One of the few caves with carved anaglyph statues on its walls
Attica hides many secrets and locations that many may not know. Places and attractions you may have been so close but not aware of. Among them is a cave that because it is not visited, many ignore it. It is located in the north of Vari and is called Nympholiptos Cave.
The Cave of Nympholiptos, also known as Panos Cave and Cave of Archedimou, is a cave on the southern slopes of Ymittos in Attica,in the north of Vari. is located on the hill of kravati at an altitude of 260 meters, in the northern of Vari, on the southern slopes of Ymittos. It is about an hour from Vari but is more easily accessible from Voula and the road that continues after the cemetery.
It may be unknown to most people but it is a very important archaeological site. Inside it is decorated by the Theraeus sculptor, Archedimo, from 5th century BC. If one could visit it today, since it is not visitable, one would see the impressive anaglyph that adorn its interior. The cave in ancient times was sacred to the Nymphs, Apollo and Pana. Steps and anaglyph have been carved on its walls.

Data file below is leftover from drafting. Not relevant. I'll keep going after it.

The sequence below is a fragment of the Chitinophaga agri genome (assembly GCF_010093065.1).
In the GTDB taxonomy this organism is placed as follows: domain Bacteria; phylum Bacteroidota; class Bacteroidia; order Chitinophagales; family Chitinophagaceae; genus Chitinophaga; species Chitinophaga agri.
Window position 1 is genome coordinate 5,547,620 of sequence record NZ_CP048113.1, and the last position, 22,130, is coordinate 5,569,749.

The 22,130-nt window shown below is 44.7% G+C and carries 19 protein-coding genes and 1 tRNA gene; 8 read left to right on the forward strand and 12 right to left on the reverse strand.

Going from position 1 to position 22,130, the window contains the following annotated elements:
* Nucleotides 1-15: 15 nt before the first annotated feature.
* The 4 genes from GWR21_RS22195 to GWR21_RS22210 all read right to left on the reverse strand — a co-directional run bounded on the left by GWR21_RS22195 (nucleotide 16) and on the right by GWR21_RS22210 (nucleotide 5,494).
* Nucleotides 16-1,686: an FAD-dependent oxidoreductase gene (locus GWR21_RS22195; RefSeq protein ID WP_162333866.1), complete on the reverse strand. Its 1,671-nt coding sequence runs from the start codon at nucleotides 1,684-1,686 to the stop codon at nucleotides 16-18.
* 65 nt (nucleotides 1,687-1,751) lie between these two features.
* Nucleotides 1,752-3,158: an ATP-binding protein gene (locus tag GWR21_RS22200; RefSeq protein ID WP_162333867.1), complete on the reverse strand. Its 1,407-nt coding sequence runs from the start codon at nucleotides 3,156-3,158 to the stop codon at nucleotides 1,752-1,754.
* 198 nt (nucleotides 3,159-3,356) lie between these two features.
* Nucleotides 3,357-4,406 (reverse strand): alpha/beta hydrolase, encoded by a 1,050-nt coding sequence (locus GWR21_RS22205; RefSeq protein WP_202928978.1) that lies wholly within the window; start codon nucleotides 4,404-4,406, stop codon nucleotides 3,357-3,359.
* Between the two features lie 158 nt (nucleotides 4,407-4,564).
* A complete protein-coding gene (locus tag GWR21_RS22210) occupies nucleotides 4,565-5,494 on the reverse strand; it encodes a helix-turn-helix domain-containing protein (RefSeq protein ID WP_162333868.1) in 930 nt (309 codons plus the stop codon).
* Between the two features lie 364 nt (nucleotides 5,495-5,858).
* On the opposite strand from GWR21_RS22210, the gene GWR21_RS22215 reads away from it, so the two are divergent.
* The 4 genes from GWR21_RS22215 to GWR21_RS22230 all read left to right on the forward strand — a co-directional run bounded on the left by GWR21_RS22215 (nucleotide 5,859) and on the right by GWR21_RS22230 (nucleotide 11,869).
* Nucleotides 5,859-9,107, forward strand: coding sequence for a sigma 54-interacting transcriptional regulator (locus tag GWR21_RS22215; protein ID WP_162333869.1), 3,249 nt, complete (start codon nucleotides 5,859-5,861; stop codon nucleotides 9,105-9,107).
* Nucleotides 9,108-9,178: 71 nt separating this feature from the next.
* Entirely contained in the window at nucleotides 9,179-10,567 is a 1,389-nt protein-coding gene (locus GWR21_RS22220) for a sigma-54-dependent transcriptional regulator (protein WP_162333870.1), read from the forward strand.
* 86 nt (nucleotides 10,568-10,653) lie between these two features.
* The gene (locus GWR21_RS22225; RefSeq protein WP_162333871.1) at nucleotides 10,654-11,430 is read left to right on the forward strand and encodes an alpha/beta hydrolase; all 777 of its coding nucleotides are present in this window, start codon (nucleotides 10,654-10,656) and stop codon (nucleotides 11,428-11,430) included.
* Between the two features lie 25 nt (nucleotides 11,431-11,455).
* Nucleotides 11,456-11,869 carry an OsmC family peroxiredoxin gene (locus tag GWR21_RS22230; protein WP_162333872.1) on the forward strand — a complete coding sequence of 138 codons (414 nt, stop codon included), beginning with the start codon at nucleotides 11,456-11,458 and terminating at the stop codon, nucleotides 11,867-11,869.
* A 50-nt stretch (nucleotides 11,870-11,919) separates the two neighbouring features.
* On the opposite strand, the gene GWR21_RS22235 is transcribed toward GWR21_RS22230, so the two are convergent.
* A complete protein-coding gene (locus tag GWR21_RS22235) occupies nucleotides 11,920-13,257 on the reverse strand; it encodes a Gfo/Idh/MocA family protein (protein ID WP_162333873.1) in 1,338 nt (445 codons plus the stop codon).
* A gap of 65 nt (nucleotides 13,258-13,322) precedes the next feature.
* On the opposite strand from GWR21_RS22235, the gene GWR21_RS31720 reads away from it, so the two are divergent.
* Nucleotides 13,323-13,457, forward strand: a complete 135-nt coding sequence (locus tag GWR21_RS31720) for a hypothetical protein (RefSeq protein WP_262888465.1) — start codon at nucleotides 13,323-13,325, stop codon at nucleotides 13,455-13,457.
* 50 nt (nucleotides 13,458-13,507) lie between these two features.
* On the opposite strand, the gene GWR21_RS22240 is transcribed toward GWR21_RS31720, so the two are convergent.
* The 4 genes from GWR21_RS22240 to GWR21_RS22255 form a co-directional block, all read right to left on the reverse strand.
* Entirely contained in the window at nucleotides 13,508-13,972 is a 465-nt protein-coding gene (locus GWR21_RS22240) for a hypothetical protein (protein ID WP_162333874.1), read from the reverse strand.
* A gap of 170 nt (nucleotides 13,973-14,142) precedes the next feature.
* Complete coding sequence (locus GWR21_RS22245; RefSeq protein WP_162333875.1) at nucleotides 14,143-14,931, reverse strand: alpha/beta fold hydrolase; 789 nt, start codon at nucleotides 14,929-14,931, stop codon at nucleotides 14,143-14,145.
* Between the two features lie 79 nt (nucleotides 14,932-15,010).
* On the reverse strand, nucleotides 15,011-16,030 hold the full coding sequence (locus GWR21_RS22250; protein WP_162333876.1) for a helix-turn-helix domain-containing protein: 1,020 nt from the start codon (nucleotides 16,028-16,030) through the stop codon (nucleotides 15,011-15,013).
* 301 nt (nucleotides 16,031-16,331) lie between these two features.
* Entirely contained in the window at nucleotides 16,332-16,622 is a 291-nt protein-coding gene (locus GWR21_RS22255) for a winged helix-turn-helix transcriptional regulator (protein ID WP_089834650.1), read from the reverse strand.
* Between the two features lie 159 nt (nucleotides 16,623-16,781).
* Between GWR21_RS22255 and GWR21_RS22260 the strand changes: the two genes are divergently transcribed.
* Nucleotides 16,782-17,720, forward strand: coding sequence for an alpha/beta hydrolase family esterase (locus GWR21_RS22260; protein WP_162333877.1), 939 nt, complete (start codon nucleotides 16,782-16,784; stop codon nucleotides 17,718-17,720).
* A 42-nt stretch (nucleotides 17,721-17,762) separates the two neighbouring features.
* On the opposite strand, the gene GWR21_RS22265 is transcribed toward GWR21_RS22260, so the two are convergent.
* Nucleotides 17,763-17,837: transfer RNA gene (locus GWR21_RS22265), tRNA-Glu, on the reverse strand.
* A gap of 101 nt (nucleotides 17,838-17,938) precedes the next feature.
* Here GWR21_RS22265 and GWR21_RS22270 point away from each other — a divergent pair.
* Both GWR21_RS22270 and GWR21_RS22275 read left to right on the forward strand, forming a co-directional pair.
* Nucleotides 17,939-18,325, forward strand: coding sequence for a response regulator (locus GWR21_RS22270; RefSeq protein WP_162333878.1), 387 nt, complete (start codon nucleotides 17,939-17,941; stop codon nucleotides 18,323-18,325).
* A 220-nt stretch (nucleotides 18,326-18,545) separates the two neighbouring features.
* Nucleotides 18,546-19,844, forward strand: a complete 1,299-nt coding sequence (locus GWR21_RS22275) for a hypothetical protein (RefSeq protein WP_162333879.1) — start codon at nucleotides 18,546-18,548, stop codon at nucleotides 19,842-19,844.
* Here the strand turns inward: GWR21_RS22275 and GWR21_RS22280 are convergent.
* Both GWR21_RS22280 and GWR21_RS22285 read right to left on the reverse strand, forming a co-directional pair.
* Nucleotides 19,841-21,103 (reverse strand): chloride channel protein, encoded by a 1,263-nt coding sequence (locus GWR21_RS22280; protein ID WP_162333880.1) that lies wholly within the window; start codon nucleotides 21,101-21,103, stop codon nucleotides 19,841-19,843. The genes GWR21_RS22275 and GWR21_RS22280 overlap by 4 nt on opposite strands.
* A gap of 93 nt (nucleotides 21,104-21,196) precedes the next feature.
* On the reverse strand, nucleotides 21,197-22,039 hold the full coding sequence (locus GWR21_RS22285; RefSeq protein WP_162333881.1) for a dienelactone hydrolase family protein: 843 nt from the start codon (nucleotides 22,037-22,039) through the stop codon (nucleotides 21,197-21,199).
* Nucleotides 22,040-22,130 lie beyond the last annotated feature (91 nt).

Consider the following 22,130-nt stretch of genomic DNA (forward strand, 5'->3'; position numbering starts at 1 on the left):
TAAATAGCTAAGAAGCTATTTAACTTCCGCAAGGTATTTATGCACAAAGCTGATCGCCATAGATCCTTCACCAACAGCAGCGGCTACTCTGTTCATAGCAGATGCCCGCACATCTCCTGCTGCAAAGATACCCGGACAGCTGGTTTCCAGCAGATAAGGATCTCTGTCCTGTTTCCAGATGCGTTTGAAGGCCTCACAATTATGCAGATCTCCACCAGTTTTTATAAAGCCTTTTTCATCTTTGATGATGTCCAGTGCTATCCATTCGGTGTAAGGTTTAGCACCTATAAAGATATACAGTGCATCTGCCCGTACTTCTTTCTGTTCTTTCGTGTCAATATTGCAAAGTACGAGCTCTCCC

The main hall of the cave, with a length of 26, width 23 and height 10 meters, was the sanctuary and is divided by a wall of stalactites into two sections. Its opening, the dimensions of 5 by 2 meters, is almost vertical and on the rim they have carved stairs which today have been destroyed.
The first to visit the cave was the tour operator Richard Chandler in 1765 and since then it has been visited by other tour operators who passed through Attica. Among them was Lord Byron.
The image of the cave today
And in ancient times it may have been a popular worship area because of the rich vegetation, dense forest and springs that existed , but today it does not cause the same interest. This is because it is not visited, because a great deal of destruction was caused during the German occupation and was not restored. The cave itself has been looted for centuries by archaeologists.
Excavations were carried out in the cave from 1901-1902 by the American School of Classical Studies in Athens, led by Charles Weller. Hundreds of lamps and reliefs were discovered inside the cave, two of which are on display in the National Archaeological Museum’s Sculpture Collection.